Nigerian Govt reneges on promise, collects 70% tariff on vehicles
By David Ogah
Clearing agents, freight forwarders protest, Customs blames ministry • Stakeholders say it's ploy by NCS to meet N1.2tr revenue target
CONTRARY to the promise of the Federal Government to suspend the collection of a new tariff on imported vehicles till January 1, 2015, the Nigerian Customs Service (NCS) has actually begun the implementation of the regime. This development has drawn the ire of stakeholders, including clearing agents and freight forwarders at the Lagos ports.
The new regime made up of 35 per cent duty and 35 per cent levy has put the total tariff on new cars at 70 per cent. Two months ago, the Federal Government suspended the implementation of the new tariff till January 2015.
The clearing agents and
freight forwarders who at the weekend withdrew their services at the
ports decried what they described as hurried implementation of the 35
per cent levy on imported vehicles by the NCS.
The NCS's authorities in Lagos said the implementation was not on used vehicles
popularly known as 'tokunbo' but on brand new imported vehicles, adding
that they were empowered to begin the implementation two days ago. But
port users believe that the implementation was a ploy by the customs to
meet their revenue target of N1.2 trillion for this year.
"It is true that we were asked to suspend the implementation till next year, but the same Federal Ministry of Finance
sent another circular a few days ago that we can now collect the new
tariff on new vehicles so as to protect the local manufacturers that are
investing heavily in assembly plants in Nigeria. We are here to
implement the government's directives", said an authoritative customs
The chairman of Port and
Terminal Multipurpose Services Ltd (PTML) chapter of the Association of
Nigerian Licensed Customs Agents (ANLCA), Bola Adeniran, said the agents
were taken aback when they got to work to see that the 35 per cent
level had been inputted into the customs system.
According to him, the
implementation of the 35 per cent level was scheduled to take off in
January 2015 but was hurriedly implemented by the customs high command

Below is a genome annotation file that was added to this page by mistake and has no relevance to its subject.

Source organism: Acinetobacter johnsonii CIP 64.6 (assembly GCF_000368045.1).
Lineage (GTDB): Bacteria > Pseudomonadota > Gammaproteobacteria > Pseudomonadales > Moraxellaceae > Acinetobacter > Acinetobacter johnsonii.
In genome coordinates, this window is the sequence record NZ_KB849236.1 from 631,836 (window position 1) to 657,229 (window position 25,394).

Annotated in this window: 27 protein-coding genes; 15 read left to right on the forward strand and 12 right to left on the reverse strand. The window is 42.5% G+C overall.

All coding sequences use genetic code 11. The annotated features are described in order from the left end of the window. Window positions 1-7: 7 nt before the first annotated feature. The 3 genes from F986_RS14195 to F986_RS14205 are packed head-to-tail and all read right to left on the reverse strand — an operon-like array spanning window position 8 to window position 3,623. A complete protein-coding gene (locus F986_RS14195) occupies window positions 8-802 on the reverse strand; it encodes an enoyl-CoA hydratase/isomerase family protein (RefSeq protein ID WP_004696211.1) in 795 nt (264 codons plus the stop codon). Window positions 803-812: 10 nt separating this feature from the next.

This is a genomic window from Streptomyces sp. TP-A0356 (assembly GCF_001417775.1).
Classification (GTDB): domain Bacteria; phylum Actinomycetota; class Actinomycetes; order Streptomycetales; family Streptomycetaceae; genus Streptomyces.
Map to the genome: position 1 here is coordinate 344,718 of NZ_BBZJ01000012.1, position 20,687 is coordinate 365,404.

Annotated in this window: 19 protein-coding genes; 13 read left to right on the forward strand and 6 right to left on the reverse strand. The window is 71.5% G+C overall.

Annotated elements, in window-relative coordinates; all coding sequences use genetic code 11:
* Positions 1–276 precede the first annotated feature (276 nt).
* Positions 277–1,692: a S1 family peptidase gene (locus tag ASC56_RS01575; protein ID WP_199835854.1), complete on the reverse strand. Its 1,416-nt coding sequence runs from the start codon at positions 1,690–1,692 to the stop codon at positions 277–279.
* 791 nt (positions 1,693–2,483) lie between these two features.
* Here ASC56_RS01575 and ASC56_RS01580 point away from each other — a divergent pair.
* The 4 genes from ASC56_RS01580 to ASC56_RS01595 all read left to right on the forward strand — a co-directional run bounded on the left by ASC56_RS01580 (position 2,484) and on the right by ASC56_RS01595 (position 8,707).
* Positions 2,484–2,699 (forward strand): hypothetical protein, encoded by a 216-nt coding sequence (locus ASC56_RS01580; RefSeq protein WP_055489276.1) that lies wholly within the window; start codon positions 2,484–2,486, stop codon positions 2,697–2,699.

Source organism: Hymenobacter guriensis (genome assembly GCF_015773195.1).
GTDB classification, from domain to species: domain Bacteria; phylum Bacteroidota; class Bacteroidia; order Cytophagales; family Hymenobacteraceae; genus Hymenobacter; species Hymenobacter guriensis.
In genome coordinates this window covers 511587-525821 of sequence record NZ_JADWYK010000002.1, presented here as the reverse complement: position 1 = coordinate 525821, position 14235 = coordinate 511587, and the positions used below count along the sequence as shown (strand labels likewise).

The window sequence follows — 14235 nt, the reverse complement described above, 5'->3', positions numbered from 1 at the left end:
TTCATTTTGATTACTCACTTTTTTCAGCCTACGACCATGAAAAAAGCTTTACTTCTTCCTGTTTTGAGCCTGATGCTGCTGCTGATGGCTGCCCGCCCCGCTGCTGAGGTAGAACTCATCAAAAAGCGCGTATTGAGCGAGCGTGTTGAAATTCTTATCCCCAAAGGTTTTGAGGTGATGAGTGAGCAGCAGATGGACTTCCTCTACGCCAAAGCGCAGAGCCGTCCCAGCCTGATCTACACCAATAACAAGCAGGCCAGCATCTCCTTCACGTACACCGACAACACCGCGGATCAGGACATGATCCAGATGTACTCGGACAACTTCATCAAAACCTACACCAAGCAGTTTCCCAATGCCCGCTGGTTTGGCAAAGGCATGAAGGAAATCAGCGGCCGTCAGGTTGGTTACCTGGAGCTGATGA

without consulting or informing them.
"Agents are not satisfied
with the 35 per cent levy that was hurriedly implemented because the
government had said it would start by January but it was a surprise when
we all came to work this morning to see that the customs have already
started implementing it," he said.
The customs said they were only collecting the new tariff on new vehicles and that the former directive on used vehicles remained.
A customs source said: "The
implementation of 35 per cent levy was on new and not used vehicles
because implementation for used vehicles will be next year as directed
in the new circular from the ministry."
With the implementation of
the 35 per cent levy in addition to the 35 per cent import duty, the
effective tariff on imported vehicles now stands at 70 per cent.
The new vehicle tariff is
part of the Federal Government's new national automotive policy aimed at
protecting the local manufacturers from foreign competition.
The National Association of Chambers of Commerce,
Industry, Mines and Agriculture (NACCIMA) last week described the
policy as anti-people with the potential of increasing the hardship
faced by Nigerians.
With the implementation of the new duty and other tariffs a new car that was sold for N3 million before the Federal Government introduced the new automotive policy may now cost N5.1 million.
Under the new automotive
scheme, the Federal Government in 2013 raised the duty and levy payable
on imported new and used cars from 20 per cent to 70 per cent, pointing
out that the initiative was aimed at encouraging local production of
But experts and various
stakeholders have repeatedly cautioned the Federal Government against
the danger of implementing the policy without first putting in place
necessary infrastructure such as uninterrupted electricity supply and
good road networks.
They said that without
adequate facilities, the cost of production may push the cost of locally
assembled cars beyond the reach of most Nigerians.
The National Automotive
Council explained recently that Fully Built Units (FBU) cars falling
under H.S.Code 87.03 would attract a duty of 35 per cent and 35 per cent
"All FBU import (except
used vehicles) with Bill of Lading dated not later March 31, 2014 and
arrival date not later than June 2014 will pay the old rate,
irrespective of the dates of opening of form 'M' and the letter of credit.
"Used vehicles will be
imported at 35 per cent without levy till June 30th, 2014 (Now December
31, 2014) renewable as required by the Ministry/NAC, to manage market
"Fully Built Unit (FBU) Commercial vehicles falling under H.S. Code 87.02, 87.04, 87.06, 87.16, shall attract 35 per cent duty without levy.
"Fully built tractor under
H.S. Code 87.01 shall attract 0 per cent duty without levy, until local
capacity is ascertained by NAC," the council said.
On the other hand, local
assembly plants would import their Completely Knocked Down (CKD) at zero
per cent duty, Semi Knocked Down (SKDI) at five per cent duty and Semi
Knocked Down (SKD11) at 10 per cent import duty.
According to NAC, all
machinery and equipment imported for the purpose of vehicle assembly
shall attract zero per cent import duty and be free of Value Added Tax
The President, National
Council of Managing Directors of Licenced Customs Agent (NCMDLCA), Lucky
Amiwero, said recently that the policy was capable of encouraging
diversion of cargoes to neighbouring countries.
He urged the government to
put in place the necessary platform and should allow the proposed
assembly plants to start production before the implementation of the new